In December, the Chamber convened a 26-member Housing Working Group that includes Carl Nagy-Koechlin, Housing Solutions Executive Director. Chris Oddleifson, CEO at Rockland Trust is chairing the Working Group.
The Chamber recently published an economic development plan for the region, entitled South Shore 2030: Choosing our Future. The plan emphasized business and job growth, along with the revitalization of downtown business districts. It concluded that the region needs to attract people to the region who can fill new jobs, start new businesses and patronize local businesses. With an aging population and workforce, the Chamber – with research support from the Metropolitan Area Planning Commission – has concluded that the South Shore needs 40,000 new homes by 2030 if the region is to be economically viable and vibrant in the future. Based on anticipated demand from the targeted workforce population, these homes should include a mix of multi-family rental units, in addition to homeownership opportunities.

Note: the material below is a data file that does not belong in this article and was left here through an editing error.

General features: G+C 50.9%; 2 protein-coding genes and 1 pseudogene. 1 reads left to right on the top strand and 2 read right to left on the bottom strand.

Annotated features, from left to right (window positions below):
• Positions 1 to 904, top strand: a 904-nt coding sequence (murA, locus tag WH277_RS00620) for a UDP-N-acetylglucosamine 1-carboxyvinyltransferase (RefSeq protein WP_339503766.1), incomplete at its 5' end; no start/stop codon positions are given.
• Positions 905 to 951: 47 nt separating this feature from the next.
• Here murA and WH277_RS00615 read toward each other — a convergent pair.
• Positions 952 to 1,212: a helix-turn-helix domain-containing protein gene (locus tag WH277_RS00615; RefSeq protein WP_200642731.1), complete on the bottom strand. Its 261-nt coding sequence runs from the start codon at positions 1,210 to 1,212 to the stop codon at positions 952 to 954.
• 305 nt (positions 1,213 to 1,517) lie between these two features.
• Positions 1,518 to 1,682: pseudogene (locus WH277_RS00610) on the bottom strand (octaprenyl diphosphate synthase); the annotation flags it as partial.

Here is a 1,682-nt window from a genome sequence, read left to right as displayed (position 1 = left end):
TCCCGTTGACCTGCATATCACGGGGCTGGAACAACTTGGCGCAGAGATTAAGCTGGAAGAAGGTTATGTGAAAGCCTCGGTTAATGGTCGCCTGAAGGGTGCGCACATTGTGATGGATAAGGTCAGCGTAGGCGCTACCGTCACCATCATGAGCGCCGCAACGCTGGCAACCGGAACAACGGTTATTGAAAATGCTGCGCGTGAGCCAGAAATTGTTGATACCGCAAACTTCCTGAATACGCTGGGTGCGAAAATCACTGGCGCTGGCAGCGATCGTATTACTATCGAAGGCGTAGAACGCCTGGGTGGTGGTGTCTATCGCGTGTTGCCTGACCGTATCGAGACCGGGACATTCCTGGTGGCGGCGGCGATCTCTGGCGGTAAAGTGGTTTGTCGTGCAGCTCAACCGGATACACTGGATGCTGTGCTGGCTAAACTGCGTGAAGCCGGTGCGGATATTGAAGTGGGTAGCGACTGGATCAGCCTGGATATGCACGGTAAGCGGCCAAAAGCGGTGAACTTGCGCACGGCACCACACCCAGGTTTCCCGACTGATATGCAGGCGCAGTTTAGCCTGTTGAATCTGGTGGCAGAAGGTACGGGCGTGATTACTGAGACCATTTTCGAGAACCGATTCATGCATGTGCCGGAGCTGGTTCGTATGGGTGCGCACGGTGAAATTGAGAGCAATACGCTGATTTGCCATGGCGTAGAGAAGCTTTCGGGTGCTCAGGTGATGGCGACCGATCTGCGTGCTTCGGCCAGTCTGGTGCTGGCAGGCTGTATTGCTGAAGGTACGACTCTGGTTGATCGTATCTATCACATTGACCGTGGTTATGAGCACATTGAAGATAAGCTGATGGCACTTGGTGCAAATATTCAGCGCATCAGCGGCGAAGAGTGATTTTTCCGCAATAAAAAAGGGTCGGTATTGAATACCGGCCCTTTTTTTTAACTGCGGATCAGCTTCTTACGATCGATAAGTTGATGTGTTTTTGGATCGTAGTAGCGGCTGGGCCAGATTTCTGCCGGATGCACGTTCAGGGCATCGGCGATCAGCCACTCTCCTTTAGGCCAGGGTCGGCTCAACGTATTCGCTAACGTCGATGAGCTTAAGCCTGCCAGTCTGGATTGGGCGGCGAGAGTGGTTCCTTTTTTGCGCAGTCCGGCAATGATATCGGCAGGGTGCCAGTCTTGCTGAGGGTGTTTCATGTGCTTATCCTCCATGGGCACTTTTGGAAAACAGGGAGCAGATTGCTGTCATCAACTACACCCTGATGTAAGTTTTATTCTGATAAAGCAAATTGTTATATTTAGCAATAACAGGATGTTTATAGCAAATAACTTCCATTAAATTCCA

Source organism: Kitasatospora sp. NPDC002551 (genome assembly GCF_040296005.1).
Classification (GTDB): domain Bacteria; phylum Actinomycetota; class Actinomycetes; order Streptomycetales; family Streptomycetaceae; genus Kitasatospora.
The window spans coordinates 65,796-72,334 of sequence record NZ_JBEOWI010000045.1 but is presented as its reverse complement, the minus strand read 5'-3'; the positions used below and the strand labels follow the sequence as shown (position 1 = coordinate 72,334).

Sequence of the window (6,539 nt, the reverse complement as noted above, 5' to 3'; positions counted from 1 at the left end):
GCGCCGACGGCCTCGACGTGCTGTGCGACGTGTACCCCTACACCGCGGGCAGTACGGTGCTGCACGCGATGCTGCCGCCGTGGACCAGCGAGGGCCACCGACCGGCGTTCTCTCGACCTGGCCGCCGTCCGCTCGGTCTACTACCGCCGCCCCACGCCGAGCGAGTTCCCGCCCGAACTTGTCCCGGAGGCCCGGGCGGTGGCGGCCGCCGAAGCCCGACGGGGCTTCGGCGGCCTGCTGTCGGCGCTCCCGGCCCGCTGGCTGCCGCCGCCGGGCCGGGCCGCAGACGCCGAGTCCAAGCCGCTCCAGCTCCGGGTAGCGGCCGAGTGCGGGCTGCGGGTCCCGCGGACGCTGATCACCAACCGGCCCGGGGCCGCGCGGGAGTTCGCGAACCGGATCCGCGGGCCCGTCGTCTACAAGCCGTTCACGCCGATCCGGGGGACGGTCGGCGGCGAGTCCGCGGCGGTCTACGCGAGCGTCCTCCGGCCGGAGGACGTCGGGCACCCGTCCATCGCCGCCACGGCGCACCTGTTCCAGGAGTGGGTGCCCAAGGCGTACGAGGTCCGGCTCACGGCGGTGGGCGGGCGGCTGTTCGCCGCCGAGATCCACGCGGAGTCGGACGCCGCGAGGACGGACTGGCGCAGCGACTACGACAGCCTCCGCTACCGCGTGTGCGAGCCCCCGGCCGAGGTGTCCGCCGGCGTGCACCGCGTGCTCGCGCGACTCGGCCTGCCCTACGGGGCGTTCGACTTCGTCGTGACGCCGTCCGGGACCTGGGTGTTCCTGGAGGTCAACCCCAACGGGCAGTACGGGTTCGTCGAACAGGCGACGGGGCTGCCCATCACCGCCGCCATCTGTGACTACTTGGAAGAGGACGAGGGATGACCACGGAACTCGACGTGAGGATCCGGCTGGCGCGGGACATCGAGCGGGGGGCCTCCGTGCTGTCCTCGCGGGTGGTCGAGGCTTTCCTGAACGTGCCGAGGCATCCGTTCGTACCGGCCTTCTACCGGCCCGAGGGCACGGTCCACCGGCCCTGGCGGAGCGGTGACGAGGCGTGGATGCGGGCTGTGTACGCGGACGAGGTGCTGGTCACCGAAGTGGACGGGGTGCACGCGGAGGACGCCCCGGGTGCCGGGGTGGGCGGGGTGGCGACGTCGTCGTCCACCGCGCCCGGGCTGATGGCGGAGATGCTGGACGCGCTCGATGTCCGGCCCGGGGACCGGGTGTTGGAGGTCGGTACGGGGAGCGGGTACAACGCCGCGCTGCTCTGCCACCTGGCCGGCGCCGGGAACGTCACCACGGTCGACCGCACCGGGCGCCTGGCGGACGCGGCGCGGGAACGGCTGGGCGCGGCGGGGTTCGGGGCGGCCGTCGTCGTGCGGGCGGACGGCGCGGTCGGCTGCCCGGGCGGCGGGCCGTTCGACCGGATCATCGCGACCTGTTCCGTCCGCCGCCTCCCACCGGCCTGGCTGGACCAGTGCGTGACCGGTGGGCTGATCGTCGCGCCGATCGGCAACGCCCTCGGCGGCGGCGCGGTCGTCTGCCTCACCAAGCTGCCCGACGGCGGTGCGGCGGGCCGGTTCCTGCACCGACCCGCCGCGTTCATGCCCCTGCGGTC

So, housing is not just a basic human need, as affordable housing advocates have long asserted, it’s also an economic imperative for a region that aspires to prosper.
“We need new homes that are affordable and attractive to a wide range of people,” says Nagy-Koechlin. “This includes families with kids, young professionals, lower wage workers, and seniors who can no longer mange or afford to maintain their single-family homes. It’s great to see consensus on this across the Working Group members.”
The Chamber expects the Working Group report will be released in the fall, followed by a concerted effort to encourage town officials, legislators, developers, residents and others to support the development of the needed housing via zoning reforms, financing and collaboration to identify sites in the region that are suitable for housing development.
Courtesy of: Housing Solutions for Southeastern Massachusetts
Senator Ed Markey meets with South Shore Chamber of Commerce leaders; addresses regional economic development at June 2nd luncheon
Economic development and the need to attract and retain young business leaders and innovators to the South Shore and Commonwealth in general were on the table for discussion during a recent luncheon with U.S. Senator Ed Markey (D) hosted by The South Shore Chamber of Commerce.
Meeting with an audience of 60 Chamber leaders at Alba in Quincy, the senator spoke to the importance of job creation and economic growth during the June 2nd luncheon.